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Second season: Bearcats face Lubbock Monterey in bi-district basketball playoff today at Anson

In their second consecutive playoff appearance, the Aledo Bearcats basketball team will face Lubbock Monterey in a Class 5A, Region I bi-district playoff game.

Tip off is at 6 p.m. today at Anson High School.

The Bearcats finished District 4-5A play with a 4-4 record to earn the district’s second seed in the playoffs as the second-place finisher. Monterey (21-13) is the third seed from District 3-5A.

The winner will advance to the area championship (second) round and face state-ranked No. 14 El Paso Andress, a winner Monday in its opening-round playoff game.

Bearcats first-year head coach Jamon Copeland said District 4-5A play prepared his team for the rigors of the playoffs.

“Our district was so competitive, coming down to the last district game to decide seeding,” Copeland said. “Like any team, we tried to play to our strengths in order to try and maximize our success. We are excited.”

Copeland feels the strength of his team is team attitude. He also feels team defense will be a key to a victory in Anson.

“Our biggest strength is that we have great kids who come from great families that really try to do everything we ask,” he said. “Our care factor is really high. When you watch us play, that becomes evident right away in how we compete on every possession and the passion we play with.

“When you get a group of guys that are high character and really care good things tend to happen. Our varsity finished second in district and our JV won the district championship.

“Another strength of ours is our collective length. We don’t have a traditional big like a lot of teams but we do have good collective length at positions 2-5 (6’3” – 6’5”). Our length makes us really tough to score on when we can get our defense set.

“Our guys’ intelligence also enables them to do a really good job taking away opponents strengths. They do a good job sniffing out what is coming and making them try to beat us with their third or fourth options instead of options No. 1 and No. 2.”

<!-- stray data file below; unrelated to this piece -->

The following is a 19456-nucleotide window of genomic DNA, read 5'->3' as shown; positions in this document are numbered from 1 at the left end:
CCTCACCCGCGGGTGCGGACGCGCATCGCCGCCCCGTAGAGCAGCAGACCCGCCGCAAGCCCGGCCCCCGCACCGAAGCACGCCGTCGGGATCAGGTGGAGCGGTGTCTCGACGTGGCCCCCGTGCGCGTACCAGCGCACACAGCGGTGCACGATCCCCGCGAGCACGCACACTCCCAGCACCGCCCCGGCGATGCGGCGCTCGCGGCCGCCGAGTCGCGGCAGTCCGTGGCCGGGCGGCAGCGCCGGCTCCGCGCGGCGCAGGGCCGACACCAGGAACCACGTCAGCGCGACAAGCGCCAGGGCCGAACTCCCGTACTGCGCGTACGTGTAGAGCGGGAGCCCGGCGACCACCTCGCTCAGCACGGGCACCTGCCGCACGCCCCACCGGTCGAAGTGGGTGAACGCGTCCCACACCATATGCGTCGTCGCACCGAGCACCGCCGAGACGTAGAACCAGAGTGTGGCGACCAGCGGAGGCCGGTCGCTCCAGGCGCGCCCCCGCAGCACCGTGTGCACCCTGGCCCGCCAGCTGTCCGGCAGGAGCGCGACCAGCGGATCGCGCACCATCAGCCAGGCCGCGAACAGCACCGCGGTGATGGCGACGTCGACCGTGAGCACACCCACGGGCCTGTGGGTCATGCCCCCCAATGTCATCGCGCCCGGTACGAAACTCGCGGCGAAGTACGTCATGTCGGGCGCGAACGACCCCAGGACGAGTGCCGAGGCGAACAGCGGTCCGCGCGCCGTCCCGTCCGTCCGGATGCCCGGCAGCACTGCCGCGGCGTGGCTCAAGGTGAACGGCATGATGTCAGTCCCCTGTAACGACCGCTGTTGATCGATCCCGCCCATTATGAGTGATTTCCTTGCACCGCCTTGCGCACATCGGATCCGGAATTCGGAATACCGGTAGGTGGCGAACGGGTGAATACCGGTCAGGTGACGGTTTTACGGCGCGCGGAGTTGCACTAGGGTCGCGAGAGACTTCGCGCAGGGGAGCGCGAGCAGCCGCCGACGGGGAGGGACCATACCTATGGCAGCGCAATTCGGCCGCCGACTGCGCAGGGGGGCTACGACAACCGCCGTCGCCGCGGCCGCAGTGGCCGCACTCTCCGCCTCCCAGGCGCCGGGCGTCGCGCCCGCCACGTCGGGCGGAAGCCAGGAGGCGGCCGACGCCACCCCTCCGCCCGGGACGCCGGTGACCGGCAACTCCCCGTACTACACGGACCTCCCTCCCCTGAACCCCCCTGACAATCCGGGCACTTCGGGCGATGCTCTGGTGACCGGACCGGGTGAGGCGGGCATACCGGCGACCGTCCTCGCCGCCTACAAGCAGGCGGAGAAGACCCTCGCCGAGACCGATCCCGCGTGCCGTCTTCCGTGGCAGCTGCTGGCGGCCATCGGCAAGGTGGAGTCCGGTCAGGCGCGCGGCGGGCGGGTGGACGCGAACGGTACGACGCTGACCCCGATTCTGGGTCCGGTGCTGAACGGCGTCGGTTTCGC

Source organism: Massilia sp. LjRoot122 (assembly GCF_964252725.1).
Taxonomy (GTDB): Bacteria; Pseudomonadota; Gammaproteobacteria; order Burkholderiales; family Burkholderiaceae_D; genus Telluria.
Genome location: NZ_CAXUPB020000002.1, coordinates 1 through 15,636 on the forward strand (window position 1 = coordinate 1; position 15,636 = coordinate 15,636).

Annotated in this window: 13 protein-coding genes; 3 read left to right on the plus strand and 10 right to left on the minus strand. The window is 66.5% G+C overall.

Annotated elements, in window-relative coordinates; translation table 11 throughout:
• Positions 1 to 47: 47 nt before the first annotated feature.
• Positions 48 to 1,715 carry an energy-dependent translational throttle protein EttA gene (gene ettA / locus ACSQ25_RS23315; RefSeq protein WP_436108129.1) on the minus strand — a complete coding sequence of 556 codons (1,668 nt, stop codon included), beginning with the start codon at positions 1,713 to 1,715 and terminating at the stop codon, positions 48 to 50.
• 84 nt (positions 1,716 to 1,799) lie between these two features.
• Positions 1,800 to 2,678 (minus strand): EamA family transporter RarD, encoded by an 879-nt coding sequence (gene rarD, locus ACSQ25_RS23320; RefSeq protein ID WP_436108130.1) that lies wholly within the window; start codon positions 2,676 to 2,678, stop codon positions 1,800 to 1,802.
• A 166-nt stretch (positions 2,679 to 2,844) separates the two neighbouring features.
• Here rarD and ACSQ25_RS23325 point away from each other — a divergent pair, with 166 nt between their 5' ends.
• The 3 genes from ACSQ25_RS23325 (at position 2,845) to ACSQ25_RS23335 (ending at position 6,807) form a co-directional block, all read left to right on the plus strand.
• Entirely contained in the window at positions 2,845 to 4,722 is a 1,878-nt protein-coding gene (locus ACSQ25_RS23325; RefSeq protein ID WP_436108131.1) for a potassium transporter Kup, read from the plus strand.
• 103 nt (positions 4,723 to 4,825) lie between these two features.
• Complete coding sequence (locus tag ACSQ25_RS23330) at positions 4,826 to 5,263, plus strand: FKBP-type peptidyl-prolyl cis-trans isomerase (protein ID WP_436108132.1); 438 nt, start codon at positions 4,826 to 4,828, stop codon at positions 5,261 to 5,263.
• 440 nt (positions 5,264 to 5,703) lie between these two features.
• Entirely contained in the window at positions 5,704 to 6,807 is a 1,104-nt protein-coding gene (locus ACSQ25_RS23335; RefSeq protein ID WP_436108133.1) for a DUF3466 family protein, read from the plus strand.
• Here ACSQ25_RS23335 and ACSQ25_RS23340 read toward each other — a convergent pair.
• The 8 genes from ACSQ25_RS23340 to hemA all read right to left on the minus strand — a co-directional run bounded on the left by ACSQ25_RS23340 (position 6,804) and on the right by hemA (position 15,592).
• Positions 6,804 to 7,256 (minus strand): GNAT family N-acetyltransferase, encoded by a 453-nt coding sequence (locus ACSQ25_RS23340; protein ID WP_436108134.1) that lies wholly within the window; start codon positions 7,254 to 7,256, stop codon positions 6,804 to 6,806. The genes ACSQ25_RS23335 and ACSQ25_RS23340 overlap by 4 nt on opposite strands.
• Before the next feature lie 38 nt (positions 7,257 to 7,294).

Copeland feels Monterey’s strengths are athleticism and defensive pressure.

“Lubbock Monterey is not big but they are extremely athletic and play a style that fits their personnel perfectly,” Copeland said. “Offensively, they want to score in the first seven seconds of the possession, really using their athleticism to get out in the open court and make plays in space.

“Defensively, they primarily play man, applying a ton of ball pressure at your point of attack. Their focus is to not let you run your offense with their ball pressure and denials and make you go make plays 1 on 1.

“The game will be decided by who can impose their style on the game. If the game is up and down, in the 60’s or more, the advantage goes to Monterey. If the game is a grind it out, deliberate half-court game, the advantage goes to us.

“Offensively,” he continued, “we have to help our defense out by taking care of the ball and not letting them get out in transition by turning it over or taking quick contested shots. We need to try and wear them down offensively, make them guard multiple sides of the floor, play with great habits, and wear them down by constantly attacking the rim off of cuts.”

Copeland said it is the “little things” that can help win a tight playoff game.

“Every possession will be huge,” he said. “It sounds simple but we have to do a great job on the things we have control of. We have to take care of the ball, get to the free throw line more than our opponent, rebound 85 percent of their misses, and make them take tough shots over the top of us. If we can do that, I like our chances.

“Defensively, getting back in transition and making them play against a set defense will be huge for us. Once we do that, we have to make them play over the top of us, really shrinking the court and taking away any space where they can utilize their athleticism.”

Copeland feels his team is where he wants it at this stage of the season.

“My only goal for this team throughout the year was that we tap out our potential, whatever that ends up being,” he said. “When our season comes to an end, we want to have no regrets, knowing that we gave everything we had to become the best team that WE were able to become.

“Right now we are still in the process of trying to live regret free. We have to deserve the outcome we want to have by the way we practice, prepare, eat, sleep, lift, etc.…I love our team but we are still pushing to deserve the outcome we want to have (today).

“Our guys are going to have an experience they will remember for the rest of their lives – that is what gives our staff the most joy in this run!”

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